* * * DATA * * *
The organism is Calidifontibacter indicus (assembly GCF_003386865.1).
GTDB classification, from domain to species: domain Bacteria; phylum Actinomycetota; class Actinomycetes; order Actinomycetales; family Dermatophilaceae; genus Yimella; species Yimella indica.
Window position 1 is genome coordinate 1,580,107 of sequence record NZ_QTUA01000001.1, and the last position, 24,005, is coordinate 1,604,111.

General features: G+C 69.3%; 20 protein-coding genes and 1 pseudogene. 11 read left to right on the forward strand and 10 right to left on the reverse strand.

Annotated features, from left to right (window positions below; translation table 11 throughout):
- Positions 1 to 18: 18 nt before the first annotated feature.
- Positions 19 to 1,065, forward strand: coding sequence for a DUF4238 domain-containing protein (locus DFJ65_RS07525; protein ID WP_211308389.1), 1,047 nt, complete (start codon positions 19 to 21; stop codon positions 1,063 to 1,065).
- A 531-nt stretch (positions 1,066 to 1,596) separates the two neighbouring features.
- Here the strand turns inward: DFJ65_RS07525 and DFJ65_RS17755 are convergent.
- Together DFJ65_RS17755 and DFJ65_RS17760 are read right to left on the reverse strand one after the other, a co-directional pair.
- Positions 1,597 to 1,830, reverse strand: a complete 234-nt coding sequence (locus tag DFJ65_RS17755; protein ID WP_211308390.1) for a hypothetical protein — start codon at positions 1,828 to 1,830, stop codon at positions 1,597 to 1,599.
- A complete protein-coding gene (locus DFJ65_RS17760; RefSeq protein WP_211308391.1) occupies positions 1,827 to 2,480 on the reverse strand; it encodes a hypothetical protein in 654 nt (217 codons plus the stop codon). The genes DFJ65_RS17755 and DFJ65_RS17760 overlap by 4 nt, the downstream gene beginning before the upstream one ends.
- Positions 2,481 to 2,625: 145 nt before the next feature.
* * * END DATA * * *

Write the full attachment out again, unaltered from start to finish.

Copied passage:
The organism is Calidifontibacter indicus (assembly GCF_003386865.1).
GTDB classification, from domain to species: domain Bacteria; phylum Actinomycetota; class Actinomycetes; order Actinomycetales; family Dermatophilaceae; genus Yimella; species Yimella indica.
Window position 1 is genome coordinate 1,580,107 of sequence record NZ_QTUA01000001.1, and the last position, 24,005, is coordinate 1,604,111.

General features: G+C 69.3%; 20 protein-coding genes and 1 pseudogene. 11 read left to right on the forward strand and 10 right to left on the reverse strand.

Annotated features, from left to right (window positions below; translation table 11 throughout):
- Positions 1 to 18: 18 nt before the first annotated feature.
- Positions 19 to 1,065, forward strand: coding sequence for a DUF4238 domain-containing protein (locus DFJ65_RS07525; protein ID WP_211308389.1), 1,047 nt, complete (start codon positions 19 to 21; stop codon positions 1,063 to 1,065).
- A 531-nt stretch (positions 1,066 to 1,596) separates the two neighbouring features.
- Here the strand turns inward: DFJ65_RS07525 and DFJ65_RS17755 are convergent.
- Together DFJ65_RS17755 and DFJ65_RS17760 are read right to left on the reverse strand one after the other, a co-directional pair.
- Positions 1,597 to 1,830, reverse strand: a complete 234-nt coding sequence (locus tag DFJ65_RS17755; protein ID WP_211308390.1) for a hypothetical protein — start codon at positions 1,828 to 1,830, stop codon at positions 1,597 to 1,599.
- A complete protein-coding gene (locus DFJ65_RS17760; RefSeq protein WP_211308391.1) occupies positions 1,827 to 2,480 on the reverse strand; it encodes a hypothetical protein in 654 nt (217 codons plus the stop codon). The genes DFJ65_RS17755 and DFJ65_RS17760 overlap by 4 nt, the downstream gene beginning before the upstream one ends.
- Positions 2,481 to 2,625: 145 nt before the next feature.